BROECKER: That was one of the interesting things, because there are so many great other documentaries [on SNL] about the decades. We really wanted this to be more interesting and to give it a bigger, broader context. When you work someplace for so long you want to go, “Well wait—what am I interested in? Why have I been here for so long?” I think the show gets short-shifted in thinking that it’s just a sketch comedy show. Why has it been on the air for 40 years? Because it’s more than just a sketch comedy show. Don’t get me wrong—Lorne says it’s a sketch comedy show, [laughs] and it is a sketch comedy show, but for me, the context of what the show is, is much bigger. Even today, when we did the ISIS commercial and we did the game show with Reese Witherspoon where they couldn’t draw the picture of Muhammad, these things that are in the ether, we touch upon them and help people process them.

KELSEY: You’ve worked on dramas like House of Cards and In Treatment and on 30 Rock as well. What’s been the biggest difference in creating costumes for shows have these elongated narratives, whereas on SNL each bit is a bite-sized sketch that needs maximum impact?

BROECKER: That’s always the interesting thing. That’s why I try and choose the work I do outside of SNL to be a longer format or slightly darker in tone, because you do have a longer period of time to tell a story and for the story to peel away, to enhance the story by way of clothes. Whereas on SNL, it’s much more visual; it’s a very fast visual take. The one thing I learned from Alec Baldwin watching him do 30 Rock for so long, is he really approached 30 Rock as if he were doing Chekhov or Shakespeare. It came from such an intellectual, dramaturgical point that you can’t really make fun of it. I try and approach my clothes that way. You never want the clothes to lead the actor. You want the actor to lead the clothing. Of course, there are times when you do have to play the joke: Carol Burnett coming down the stairs in the Bob Mackie, Gone with the Wind curtain rod dress certainly is a moment where the costume was leading the actress. But that was for a very specific moment. But to me, you want to notice the actor first, hear the words, and then notice the clothes.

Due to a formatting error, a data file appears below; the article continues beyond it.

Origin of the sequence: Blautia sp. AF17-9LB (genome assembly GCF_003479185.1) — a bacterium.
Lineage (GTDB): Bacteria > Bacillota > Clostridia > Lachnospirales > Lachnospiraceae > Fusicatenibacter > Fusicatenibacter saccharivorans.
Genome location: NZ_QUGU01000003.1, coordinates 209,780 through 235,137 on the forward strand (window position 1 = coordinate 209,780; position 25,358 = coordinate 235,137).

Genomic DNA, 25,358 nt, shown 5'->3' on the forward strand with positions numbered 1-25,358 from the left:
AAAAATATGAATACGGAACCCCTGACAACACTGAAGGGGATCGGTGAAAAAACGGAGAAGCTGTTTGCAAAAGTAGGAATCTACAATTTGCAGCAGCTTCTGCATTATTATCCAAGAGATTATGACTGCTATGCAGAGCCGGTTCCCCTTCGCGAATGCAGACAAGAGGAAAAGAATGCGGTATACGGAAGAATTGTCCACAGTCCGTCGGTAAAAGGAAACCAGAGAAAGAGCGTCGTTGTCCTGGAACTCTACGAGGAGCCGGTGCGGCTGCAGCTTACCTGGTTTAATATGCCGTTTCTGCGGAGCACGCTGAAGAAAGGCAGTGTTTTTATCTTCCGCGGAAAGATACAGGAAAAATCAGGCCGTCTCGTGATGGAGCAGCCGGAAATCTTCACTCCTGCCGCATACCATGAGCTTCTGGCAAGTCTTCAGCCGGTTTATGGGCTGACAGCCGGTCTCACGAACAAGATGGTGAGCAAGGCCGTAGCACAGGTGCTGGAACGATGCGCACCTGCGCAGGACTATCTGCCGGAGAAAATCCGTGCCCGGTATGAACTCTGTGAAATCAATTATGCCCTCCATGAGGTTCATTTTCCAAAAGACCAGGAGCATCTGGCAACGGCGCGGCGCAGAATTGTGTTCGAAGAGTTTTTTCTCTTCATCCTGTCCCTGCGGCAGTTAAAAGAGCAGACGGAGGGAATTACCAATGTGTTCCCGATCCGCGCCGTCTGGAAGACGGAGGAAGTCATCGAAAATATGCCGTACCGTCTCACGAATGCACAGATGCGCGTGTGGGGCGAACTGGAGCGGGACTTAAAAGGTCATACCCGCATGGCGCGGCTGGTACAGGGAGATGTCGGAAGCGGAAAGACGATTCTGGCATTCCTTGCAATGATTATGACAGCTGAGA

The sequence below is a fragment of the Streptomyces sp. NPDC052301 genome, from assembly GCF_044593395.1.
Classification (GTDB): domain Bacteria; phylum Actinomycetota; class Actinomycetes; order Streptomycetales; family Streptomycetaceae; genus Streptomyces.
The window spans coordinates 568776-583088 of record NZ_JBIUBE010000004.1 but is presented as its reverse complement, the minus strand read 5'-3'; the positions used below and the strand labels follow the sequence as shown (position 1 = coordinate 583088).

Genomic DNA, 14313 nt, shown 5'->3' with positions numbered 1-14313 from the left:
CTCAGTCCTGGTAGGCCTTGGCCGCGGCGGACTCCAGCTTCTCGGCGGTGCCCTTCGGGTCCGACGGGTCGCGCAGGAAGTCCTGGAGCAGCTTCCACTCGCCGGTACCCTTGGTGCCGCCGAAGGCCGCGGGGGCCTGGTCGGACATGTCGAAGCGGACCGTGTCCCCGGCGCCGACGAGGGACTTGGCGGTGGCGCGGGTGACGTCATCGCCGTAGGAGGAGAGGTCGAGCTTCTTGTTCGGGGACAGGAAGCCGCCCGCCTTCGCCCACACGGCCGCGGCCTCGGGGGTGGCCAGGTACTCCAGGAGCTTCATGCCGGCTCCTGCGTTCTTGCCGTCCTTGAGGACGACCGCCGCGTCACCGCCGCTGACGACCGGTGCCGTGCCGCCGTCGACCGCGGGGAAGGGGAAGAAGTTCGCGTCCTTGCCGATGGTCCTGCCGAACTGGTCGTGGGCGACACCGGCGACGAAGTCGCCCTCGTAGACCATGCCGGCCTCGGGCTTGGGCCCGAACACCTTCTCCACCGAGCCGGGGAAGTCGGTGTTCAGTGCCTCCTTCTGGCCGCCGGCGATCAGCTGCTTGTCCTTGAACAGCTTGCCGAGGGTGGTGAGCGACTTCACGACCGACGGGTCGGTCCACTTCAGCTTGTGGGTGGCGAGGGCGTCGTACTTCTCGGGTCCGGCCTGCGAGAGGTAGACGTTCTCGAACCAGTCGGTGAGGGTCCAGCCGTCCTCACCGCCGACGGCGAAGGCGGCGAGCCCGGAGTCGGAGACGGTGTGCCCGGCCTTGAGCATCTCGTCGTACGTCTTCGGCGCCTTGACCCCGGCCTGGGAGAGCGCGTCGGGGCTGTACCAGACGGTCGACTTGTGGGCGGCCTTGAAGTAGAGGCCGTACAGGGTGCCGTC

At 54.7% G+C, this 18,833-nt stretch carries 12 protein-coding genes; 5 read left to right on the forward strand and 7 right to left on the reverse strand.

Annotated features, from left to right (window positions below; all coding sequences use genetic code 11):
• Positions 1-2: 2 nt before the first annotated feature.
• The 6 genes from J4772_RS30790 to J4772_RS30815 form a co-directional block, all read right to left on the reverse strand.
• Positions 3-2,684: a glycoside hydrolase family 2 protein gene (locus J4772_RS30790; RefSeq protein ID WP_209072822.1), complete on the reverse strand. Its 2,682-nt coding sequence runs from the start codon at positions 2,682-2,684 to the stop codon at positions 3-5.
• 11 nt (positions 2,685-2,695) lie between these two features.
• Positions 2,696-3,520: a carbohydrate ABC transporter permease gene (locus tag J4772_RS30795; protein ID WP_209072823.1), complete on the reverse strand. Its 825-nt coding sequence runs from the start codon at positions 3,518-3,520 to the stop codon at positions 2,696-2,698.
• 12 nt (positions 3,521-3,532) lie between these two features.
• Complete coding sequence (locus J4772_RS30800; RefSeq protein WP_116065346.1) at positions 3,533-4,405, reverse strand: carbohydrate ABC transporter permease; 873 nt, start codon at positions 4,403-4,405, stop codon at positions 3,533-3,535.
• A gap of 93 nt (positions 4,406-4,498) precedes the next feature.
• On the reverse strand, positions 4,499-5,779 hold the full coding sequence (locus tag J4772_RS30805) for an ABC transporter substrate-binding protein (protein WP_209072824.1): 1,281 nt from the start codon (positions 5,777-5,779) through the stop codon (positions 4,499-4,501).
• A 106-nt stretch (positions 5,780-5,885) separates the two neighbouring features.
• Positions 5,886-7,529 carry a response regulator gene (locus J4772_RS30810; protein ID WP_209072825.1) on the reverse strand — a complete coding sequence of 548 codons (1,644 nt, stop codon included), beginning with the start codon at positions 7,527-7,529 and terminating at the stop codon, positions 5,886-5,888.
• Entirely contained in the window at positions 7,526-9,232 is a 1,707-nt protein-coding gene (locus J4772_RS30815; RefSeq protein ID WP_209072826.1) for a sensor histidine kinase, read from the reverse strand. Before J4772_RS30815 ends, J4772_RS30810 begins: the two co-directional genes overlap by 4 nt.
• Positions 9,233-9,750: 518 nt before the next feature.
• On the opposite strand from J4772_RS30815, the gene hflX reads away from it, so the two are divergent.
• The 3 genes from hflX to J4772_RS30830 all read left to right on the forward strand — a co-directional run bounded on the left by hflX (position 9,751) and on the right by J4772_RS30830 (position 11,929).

KELSEY: The documentary spotlights a variety of impersonations from over the years, like Kerry Washington as Michelle Obama, Tina Fey and Amy Poehler as Sarah Palin and Hillary Clinton, and John Goodman as Linda Tripp. I think with Kerry, Tina, and Amy, those clothing translations were very much true to life, playing the sartorial idiosyncrasies of the real life people, whereas John’s Linda was obviously a bigger, bolder caricature.

BROECKER: [laughs] Yes, in all senses of that word!